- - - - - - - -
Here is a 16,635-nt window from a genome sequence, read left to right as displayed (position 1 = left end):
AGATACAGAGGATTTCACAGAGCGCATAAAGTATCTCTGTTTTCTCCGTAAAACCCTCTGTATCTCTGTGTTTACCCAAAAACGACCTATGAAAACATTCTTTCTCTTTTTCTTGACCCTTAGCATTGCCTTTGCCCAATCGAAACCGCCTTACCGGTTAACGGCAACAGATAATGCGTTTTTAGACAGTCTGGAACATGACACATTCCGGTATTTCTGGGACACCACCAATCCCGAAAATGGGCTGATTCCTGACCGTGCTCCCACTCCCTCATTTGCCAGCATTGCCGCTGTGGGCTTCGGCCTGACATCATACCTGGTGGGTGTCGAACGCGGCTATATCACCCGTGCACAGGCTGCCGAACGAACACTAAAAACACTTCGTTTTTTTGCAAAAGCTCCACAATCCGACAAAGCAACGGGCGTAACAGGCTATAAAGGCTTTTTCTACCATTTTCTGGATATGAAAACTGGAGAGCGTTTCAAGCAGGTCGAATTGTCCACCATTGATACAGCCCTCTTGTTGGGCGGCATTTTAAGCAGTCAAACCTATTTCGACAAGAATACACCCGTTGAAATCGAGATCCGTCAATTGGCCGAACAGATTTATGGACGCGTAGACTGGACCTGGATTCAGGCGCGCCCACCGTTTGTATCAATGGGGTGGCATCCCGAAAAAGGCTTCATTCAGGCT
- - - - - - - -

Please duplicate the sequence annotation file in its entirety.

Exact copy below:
Here is a 16,635-nt window from a genome sequence, read left to right as displayed (position 1 = left end):
AGATACAGAGGATTTCACAGAGCGCATAAAGTATCTCTGTTTTCTCCGTAAAACCCTCTGTATCTCTGTGTTTACCCAAAAACGACCTATGAAAACATTCTTTCTCTTTTTCTTGACCCTTAGCATTGCCTTTGCCCAATCGAAACCGCCTTACCGGTTAACGGCAACAGATAATGCGTTTTTAGACAGTCTGGAACATGACACATTCCGGTATTTCTGGGACACCACCAATCCCGAAAATGGGCTGATTCCTGACCGTGCTCCCACTCCCTCATTTGCCAGCATTGCCGCTGTGGGCTTCGGCCTGACATCATACCTGGTGGGTGTCGAACGCGGCTATATCACCCGTGCACAGGCTGCCGAACGAACACTAAAAACACTTCGTTTTTTTGCAAAAGCTCCACAATCCGACAAAGCAACGGGCGTAACAGGCTATAAAGGCTTTTTCTACCATTTTCTGGATATGAAAACTGGAGAGCGTTTCAAGCAGGTCGAATTGTCCACCATTGATACAGCCCTCTTGTTGGGCGGCATTTTAAGCAGTCAAACCTATTTCGACAAGAATACACCCGTTGAAATCGAGATCCGTCAATTGGCCGAACAGATTTATGGACGCGTAGACTGGACCTGGATTCAGGCGCGCCCACCGTTTGTATCAATGGGGTGGCATCCCGAAAAAGGCTTCATTCAGGCT